Dog cage
A dog looks out of its cage at the APCA (Protection Association for Abandoned Dogs) centre in SintraRafael Marchante/Reuters

Stella the dog has been held in a 1m by 3m cage by police ever since she was seized in 2014. In the two years that she spent cooped up in her kennel, Stella was not exercised and was only allowed out twice a day for behaviour assessments.

Devon and Cornwall police said the pitbull could potentially be dangerous, but declined to say precisely why she did not received any exercise. Earlier this month (8 February), Torquay Magistrates' Court ordered Stella to be put down.

Laura Khanlarian, who worked at the kennels where Stella was kept by the police said: "We were always told not to exercise or go into a kennel with any dogs, regardless of character, that had been brought in under the Dangerous Dogs Act.

"We were under no circumstances allowed to touch any of those dogs - which was hard," she added. "Animal welfare comes before anything, and that was my job. I don't believe I would be doing it properly if I would sit back and think that's ok. It wasn't ok - it's not ok."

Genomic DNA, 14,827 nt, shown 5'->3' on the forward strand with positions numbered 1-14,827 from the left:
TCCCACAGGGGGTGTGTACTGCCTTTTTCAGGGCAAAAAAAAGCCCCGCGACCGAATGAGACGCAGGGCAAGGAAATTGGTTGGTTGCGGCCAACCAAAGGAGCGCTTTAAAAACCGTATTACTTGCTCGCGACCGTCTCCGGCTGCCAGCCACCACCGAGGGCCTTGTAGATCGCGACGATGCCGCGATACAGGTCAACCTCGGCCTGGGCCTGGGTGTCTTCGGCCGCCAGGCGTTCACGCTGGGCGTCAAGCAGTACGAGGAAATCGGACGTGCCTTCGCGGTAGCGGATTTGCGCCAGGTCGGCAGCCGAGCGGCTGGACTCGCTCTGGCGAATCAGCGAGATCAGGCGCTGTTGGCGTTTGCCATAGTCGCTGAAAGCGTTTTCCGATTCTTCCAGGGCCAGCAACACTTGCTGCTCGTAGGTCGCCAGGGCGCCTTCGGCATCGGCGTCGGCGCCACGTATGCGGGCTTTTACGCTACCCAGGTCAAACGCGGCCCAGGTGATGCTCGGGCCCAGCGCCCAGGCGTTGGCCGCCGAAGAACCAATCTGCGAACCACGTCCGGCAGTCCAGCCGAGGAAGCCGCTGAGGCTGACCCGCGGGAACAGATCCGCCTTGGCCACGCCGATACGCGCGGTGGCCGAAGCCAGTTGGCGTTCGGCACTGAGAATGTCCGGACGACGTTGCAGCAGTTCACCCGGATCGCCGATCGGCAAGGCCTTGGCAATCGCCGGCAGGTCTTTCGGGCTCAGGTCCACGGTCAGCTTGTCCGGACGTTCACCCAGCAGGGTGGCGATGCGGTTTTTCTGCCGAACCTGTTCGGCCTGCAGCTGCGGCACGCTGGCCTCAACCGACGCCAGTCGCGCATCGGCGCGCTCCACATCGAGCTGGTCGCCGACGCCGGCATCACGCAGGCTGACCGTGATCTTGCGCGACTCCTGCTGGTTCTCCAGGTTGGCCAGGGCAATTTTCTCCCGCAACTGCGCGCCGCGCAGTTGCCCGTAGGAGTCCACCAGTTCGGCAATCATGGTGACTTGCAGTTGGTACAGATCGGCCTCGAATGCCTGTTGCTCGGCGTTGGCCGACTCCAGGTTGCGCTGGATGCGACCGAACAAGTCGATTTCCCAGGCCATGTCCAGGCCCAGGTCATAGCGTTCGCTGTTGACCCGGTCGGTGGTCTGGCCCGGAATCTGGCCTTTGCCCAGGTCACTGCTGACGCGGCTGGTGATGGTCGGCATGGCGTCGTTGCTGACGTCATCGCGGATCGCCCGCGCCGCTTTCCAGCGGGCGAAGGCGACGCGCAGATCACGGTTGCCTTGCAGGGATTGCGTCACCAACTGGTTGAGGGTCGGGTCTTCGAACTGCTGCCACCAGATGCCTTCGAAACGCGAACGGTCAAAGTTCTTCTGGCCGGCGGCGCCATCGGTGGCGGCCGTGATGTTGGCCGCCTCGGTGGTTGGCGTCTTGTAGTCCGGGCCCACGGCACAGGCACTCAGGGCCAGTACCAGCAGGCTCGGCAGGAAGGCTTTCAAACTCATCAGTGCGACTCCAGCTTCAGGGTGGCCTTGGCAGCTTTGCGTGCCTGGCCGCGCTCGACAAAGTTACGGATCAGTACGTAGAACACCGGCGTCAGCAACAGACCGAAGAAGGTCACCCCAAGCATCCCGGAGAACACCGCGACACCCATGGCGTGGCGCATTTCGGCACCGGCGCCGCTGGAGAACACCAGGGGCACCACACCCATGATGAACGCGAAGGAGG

Stella was classed as a potential danger because of her breed and behaviour when seized and in subsequent assessments. The dog's owner, Anthony Hastie had been to court 11 times in an effort to have her returned to him and insisted during hearings that she had never previously been aggressive.

Vet Kendal Shepherd branded the treatment as unnecessary and ineffective. "It's terrible. It's unjustified. It's wasting huge amounts of money and it's not doing a single thing to prevent dog bites," he said. "It's cruel. But it's what our system forces us to do."

Small kennels and restricted exercise can influence the animal's behaviour patterns, according to an RSPCA guide on the welfare of seized dogs. "Dogs must be provided with the opportunity to exercise away from their kennel at least once a day and this should be for a total of at least 30 minutes," the RSPCA notes.

Speaking to the BBC, Sergeant Allan Knight from Devon and Cornwall Police's dog handling unit said: "There will always be some dogs, for whatever reason, that cannot go back, and cannot get walked by staff because of the danger they possess." He added: "We are bound by the court process."